Sunday, September 9, 2007

History in a Museum

I was curious about the Museum of Natural History after watching `Night at the Museum,' a movie about a divorced father taking up a job as a night watchman at the MNH in an attempt to stabilize his life. Things get spiced up at night when everything comes to life (including the dinosaurs, Roosevelt etc. etc.) because of the magical powers of an old,Egyptian artifact.

Coming back to the museum where the movie was filmed- it is, in one word, amazing! A must-see if you're in NYC. We packed in as much as possible in one hour and I have to go back to explore it at properly, but in the meanwhile, here are some pictures:

Friday, September 7, 2007

Math boo-boo

So when my professor asked me to read the `Know This' about combinations and permutations in class I was startled to see exclamation marks all over the page. At first I wondered if they are there to emphasize a number/letter and was tempted to read it with the appropriate inflections. As impressed as I was to find out that Math actually has an emotional side I played it safe, reading it as: "N exclamation and 2 exclamation blah, blah, blah..."

For ten minutes, no one laughed, corrected me or interrupted. When I was done my prof. explained in his sing song voice that "actually, in mathematics, the exclamation mark is called a factorial and has a value etc. etc."

I'm still looking for a place to bury my head in after that fiasco(:

Monday, August 20, 2007

India Day Parade

Alright, I promise this is the last parade I shall write about on this blog- this year atleast! Unless ofcourse, some other eye-catching, merry pageant crosses my path:)

I arrived late at the India Day Parade in Manhattan unfortunately, and missed out on the `Masala cruise' t-shirts et. al. but did manage to catch performances by local artistes, Johnny Lever's jokes and Priyanka Chopra's rather uninspired lines(: There's nothing quite like snacking on chaat and listening to the latest Bollywood hits on the streets on New York while a light, constant drizzle makes a birds nest of your hair(:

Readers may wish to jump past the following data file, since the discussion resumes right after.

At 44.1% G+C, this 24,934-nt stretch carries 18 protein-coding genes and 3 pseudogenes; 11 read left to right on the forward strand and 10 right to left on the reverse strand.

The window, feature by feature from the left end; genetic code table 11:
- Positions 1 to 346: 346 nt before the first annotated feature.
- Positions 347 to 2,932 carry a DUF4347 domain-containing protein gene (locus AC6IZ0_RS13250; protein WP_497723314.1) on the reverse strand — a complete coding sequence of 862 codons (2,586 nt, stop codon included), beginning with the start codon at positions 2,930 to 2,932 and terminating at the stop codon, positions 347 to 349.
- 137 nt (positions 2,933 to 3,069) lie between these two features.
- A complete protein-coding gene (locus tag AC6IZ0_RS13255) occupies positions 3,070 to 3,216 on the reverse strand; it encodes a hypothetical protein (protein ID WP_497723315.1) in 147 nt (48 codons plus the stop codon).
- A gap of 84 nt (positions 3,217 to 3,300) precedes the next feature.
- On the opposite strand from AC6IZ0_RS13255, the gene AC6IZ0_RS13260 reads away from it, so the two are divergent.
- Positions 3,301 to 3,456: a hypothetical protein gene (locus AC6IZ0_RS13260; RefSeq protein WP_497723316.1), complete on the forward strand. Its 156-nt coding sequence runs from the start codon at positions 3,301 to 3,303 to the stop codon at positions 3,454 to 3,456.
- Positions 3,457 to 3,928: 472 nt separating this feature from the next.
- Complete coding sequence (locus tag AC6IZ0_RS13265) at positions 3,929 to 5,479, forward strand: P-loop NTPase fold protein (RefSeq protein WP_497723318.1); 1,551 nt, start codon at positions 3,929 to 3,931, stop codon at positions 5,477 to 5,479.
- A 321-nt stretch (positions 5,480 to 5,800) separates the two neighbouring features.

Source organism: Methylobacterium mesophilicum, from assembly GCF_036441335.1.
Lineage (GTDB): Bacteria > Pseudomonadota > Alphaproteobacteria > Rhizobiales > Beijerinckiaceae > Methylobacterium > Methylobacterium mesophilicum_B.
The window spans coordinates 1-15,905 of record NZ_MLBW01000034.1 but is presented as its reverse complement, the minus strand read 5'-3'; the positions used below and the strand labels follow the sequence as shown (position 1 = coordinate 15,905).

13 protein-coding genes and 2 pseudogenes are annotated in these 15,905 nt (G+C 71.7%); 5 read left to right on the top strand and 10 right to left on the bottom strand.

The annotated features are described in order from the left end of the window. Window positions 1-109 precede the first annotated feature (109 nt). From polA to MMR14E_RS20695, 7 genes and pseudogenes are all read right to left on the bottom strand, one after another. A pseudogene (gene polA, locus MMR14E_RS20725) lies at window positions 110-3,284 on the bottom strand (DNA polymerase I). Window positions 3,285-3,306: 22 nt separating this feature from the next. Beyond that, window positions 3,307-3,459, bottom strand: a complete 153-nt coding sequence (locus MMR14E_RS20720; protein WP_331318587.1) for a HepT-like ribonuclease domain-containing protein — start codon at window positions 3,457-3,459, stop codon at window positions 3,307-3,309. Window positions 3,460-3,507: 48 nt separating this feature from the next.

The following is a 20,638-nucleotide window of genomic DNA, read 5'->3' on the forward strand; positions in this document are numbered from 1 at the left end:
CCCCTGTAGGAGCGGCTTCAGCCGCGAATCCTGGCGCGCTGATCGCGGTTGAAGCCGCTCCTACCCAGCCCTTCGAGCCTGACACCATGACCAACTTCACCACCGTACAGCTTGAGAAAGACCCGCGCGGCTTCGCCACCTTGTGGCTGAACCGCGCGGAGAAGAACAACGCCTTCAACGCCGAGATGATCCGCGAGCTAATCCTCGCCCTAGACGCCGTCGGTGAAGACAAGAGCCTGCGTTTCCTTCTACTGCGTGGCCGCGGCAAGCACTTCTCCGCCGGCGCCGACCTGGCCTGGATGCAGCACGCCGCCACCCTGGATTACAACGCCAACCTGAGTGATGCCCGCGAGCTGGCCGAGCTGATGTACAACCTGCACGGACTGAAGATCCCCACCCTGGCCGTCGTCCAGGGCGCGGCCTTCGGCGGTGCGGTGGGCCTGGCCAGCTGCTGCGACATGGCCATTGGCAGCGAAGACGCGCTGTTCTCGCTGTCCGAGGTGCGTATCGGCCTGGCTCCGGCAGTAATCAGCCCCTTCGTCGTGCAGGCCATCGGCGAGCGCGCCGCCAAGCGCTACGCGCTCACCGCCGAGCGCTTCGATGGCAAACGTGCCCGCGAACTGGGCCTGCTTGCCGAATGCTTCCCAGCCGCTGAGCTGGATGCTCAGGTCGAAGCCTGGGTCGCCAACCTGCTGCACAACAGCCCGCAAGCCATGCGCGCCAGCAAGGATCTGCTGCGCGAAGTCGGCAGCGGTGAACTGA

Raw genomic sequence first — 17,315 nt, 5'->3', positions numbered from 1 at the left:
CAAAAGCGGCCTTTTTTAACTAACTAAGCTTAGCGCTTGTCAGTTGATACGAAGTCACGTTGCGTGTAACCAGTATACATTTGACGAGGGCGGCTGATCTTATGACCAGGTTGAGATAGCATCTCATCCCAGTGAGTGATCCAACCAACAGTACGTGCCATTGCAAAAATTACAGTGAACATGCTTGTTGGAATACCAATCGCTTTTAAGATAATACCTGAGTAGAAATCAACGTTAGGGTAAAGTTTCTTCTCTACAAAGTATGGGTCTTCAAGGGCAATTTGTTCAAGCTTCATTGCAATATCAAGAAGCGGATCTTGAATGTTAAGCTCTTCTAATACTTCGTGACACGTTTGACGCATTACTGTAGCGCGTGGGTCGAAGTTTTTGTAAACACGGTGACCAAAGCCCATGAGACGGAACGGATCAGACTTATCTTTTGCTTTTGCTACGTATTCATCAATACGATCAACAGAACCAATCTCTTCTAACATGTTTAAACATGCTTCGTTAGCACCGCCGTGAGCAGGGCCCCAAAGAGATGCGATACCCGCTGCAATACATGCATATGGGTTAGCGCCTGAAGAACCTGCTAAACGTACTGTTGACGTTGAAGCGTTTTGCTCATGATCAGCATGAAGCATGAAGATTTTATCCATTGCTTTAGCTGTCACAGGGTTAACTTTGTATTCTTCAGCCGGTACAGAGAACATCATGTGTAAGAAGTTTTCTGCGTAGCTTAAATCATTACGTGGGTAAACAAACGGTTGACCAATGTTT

Here are some pics from my friend's camera- thanks Neena!

I'm glad the MC remembered to thank the sanitation department- the after-show was messy and embarassing- I lost count of the number of chicken bones strewed on the street, vestiges of tandoori masala glowing brightly. Ewww! And I'm vegetarian.

Tuesday, July 31, 2007

Random thought

Watching the agility with which my 6-year-old cousin uses a digital camera made me wonder- do we reveal our professional paths in our childhood? My mom tells me I was a restless child who would only stay still if she gave me a magazine or something to browse through. And this is much before I learned to read. My younger sister on the other hand, preferred styling Barbie dolls over reading. She is a fashion designer. Another friend who loved to pull toys apart but only to put them back together is an engineer.

So I wonder if my adorable, youngest cousin and her creative photography (she has clicked her father's nostrils while he was asleep among other thing:)- I wonder if this is just a childish fascination with a camera or something more?

Here's a pic of her in action..

Tuesday, July 24, 2007

Story Break

Forgot the spy novel I was reading at home today and was looking up short stories online to print and read on my 10-min ride home when I found this gem:

In the words of the website's founders' Chris Worth and R.P. Bird: "It explores a literary form for today's frothed-up, on-the-hoof, want-it-all-now consumer lifestyle: complete stories that take no longer to read than an espresso takes to slurp."

The stories are certainly short. Max. of 25 words, to be precise but I was intrigued to see that neither plot nor narrative was compromised for brevity. Some stories were a little too vague for my liking, but most of them are beautifully composed. Here are a couple of my favorites:

Winning State
It was hard. We worked our asses off, in the rain, sleet, and snow. But it cannot compare to winning you. Damn, that was hard!

Tongue in Cheek
His tongue slipped when he talked. It lisped when he sang. It hung out when he ate.Thats a dumb tongue in cheek.

Friday, July 20, 2007

Milkshake curry

Yoda's `Milkshake' post reminded me of a rather hilarious video set to same `tis. Enjoy!